By Ann Robinson and Annie Schwemmer
People tend to look at the space in a home in terms of quantity — either there is too much space or, more likely, too little.
Architects, on the other hand, see space as a way of creating an experience in a structure, a commodity that should be shaped to fit the needs of the people who occupy it.
If your attic isn’t large enough to use as livable space, then it can be vaulted to expand other rooms below.
One way to make the most of a home’s space is through effective use of the attic. By remodeling your attic, that dusty, old, wasted space can be transformed into a lovely vaulted ceiling over a cozy loft, additional bedrooms, or even an extra bathroom.
When one of our clients came to us with a need for more space for their large family, we were able to turn the previously unused attic space into two children’s bedrooms, and a loft that overlooks the living room on one side and the family room on the other. The new vaulted ceiling (where the old attic was) also allowed for added height in the living room, accommodating a new 6-by-9-foot arched window, which lets wonderful light into the area.
What could be done with the attic space of your home?
When it comes to attic remodeling, there are several factors to consider. In newer homes built since the 1960s, the roofs were generally built using prefabricated wood trusses that crisscross throughout the attic space. Trusses cannot be easily altered, so this type of home does not lend itself to an attic remodel.
If your home has a “stick-built” roof (individual pieces of wood such as a ridge beam and rafters), you have the possibility of converting your attic into living space. The center of the space at the peak of the roof must be a minimum of 7 feet high. Keep in mind also that the usable space of an attic begins where the height of each side wall reaches about 5 feet. The lower space in the area near the outer edge of the roof (known as the “kneewall” space) is good for storage but not for furniture or for people walking around.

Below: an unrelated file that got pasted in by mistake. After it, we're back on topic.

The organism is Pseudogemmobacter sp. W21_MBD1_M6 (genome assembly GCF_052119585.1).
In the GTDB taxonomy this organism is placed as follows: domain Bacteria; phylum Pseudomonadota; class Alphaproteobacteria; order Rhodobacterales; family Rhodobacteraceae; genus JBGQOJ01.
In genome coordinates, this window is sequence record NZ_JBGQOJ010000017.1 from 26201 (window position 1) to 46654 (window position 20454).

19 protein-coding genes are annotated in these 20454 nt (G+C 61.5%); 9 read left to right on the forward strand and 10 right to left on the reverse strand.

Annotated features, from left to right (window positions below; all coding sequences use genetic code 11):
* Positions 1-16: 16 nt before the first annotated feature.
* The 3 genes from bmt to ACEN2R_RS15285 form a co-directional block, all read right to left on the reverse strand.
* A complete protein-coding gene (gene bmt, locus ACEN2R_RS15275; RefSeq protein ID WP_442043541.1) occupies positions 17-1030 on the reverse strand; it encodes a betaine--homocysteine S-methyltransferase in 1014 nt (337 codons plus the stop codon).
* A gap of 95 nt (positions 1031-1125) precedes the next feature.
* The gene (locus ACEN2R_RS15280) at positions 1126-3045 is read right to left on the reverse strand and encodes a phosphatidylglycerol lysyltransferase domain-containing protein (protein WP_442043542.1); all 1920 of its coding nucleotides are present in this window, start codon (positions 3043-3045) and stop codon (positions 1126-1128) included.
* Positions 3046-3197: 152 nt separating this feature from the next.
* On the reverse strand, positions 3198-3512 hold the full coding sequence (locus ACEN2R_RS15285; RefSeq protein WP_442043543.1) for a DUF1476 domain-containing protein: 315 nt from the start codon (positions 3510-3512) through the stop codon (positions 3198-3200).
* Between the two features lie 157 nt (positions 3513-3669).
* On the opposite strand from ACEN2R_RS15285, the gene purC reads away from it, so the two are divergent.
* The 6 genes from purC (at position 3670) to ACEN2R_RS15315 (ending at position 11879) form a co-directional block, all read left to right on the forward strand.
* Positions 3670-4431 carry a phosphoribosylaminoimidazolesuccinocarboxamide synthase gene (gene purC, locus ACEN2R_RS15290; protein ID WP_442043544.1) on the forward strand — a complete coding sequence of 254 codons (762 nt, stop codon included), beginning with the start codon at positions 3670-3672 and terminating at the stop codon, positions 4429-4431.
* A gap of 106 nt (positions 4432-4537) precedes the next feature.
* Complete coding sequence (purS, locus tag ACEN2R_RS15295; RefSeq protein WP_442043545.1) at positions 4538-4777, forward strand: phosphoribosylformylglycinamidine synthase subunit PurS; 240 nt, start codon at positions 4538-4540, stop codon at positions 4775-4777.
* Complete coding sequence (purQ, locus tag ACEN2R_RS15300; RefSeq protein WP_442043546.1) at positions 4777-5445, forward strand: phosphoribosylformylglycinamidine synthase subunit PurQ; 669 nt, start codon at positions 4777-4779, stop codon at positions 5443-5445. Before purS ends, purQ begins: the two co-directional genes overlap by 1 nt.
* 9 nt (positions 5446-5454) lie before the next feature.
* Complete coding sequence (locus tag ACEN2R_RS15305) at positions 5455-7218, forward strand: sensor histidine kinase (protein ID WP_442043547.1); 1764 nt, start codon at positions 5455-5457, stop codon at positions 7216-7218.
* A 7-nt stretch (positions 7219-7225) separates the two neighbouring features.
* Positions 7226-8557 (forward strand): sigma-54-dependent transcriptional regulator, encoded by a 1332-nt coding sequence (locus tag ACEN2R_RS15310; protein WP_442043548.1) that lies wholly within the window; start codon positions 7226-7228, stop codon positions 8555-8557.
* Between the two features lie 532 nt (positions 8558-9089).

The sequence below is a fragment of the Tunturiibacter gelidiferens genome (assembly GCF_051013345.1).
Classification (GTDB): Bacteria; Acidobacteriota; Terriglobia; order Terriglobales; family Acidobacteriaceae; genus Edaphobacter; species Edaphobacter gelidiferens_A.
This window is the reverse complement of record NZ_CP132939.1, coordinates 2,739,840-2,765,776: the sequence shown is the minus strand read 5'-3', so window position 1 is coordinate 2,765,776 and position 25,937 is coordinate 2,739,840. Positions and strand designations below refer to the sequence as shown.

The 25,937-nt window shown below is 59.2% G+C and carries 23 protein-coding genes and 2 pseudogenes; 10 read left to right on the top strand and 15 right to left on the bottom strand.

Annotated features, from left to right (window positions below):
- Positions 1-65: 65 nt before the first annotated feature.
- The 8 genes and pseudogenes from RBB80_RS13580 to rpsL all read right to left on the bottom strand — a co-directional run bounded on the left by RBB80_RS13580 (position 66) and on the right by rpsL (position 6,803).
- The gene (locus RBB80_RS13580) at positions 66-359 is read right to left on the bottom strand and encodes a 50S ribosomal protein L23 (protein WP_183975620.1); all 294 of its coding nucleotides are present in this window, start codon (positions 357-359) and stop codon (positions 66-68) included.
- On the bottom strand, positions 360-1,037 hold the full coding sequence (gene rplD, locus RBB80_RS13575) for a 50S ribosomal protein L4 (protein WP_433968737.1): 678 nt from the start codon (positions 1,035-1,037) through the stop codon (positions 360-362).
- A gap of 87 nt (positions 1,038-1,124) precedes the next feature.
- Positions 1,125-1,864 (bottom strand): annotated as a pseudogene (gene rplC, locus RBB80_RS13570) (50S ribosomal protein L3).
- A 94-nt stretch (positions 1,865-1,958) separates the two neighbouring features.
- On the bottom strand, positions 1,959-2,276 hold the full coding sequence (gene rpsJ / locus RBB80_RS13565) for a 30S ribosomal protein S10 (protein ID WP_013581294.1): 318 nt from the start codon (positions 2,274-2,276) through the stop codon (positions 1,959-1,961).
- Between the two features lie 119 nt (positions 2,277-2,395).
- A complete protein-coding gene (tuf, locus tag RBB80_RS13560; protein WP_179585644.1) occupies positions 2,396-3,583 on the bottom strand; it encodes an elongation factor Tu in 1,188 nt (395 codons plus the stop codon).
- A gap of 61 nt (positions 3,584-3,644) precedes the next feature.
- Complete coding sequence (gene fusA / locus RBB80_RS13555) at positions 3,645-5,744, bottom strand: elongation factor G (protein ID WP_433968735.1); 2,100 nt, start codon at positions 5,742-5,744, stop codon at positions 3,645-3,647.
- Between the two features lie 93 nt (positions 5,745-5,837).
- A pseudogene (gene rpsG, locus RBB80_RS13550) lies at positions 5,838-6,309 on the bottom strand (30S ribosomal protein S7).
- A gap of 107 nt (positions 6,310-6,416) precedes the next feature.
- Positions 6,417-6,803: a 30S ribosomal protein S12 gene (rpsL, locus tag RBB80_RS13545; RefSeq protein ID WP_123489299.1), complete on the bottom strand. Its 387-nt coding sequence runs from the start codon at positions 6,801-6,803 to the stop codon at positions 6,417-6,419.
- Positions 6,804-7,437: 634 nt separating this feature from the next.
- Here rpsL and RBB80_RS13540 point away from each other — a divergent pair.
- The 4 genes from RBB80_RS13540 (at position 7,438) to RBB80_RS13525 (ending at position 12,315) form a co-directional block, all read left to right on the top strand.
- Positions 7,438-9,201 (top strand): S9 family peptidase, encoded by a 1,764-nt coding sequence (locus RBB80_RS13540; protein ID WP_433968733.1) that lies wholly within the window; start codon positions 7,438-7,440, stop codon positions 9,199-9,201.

So, even though you have a stick-built roof with adequate height at the center, you may not have enough usable space in your attic without changing some of the roof line. Added space can be captured on the ends of the space if you have a hipped (sloping) roof which can be changed into a (vertical) gable end. New space can also be captured on the sides of your attic by adding dormers. These triangular additions to your roof line allow you to transform kneewall space into usable floor area by providing enough height so you can walk into this area.
Another consideration is that the joists that hold up your existing flat ceiling are generally not strong enough to act as the floor of your new attic space. Be prepared to beef up this structure and add a new subfloor to the attic to carry the additional load of people and furniture.
Finally, remember that you’ll need a staircase to access living areas in your remodeled attic. For a straight run of stairs you will need an area of at least 3-feet by 16-feet on your main floor. A spiral staircase requires a minimum 5-foot-diameter space and is not a practical solution if your attic is to become a working part of your home.
Similarily, by code, ladders are acceptable for accessing only a loft, not attic bedrooms.
An architect can examine these factors for you and help you determine if it is possible to turn your wasted attic space into usable space that enhances the beauty and functionality of your home. As always, we welcome your home architect design questions at email@example.com.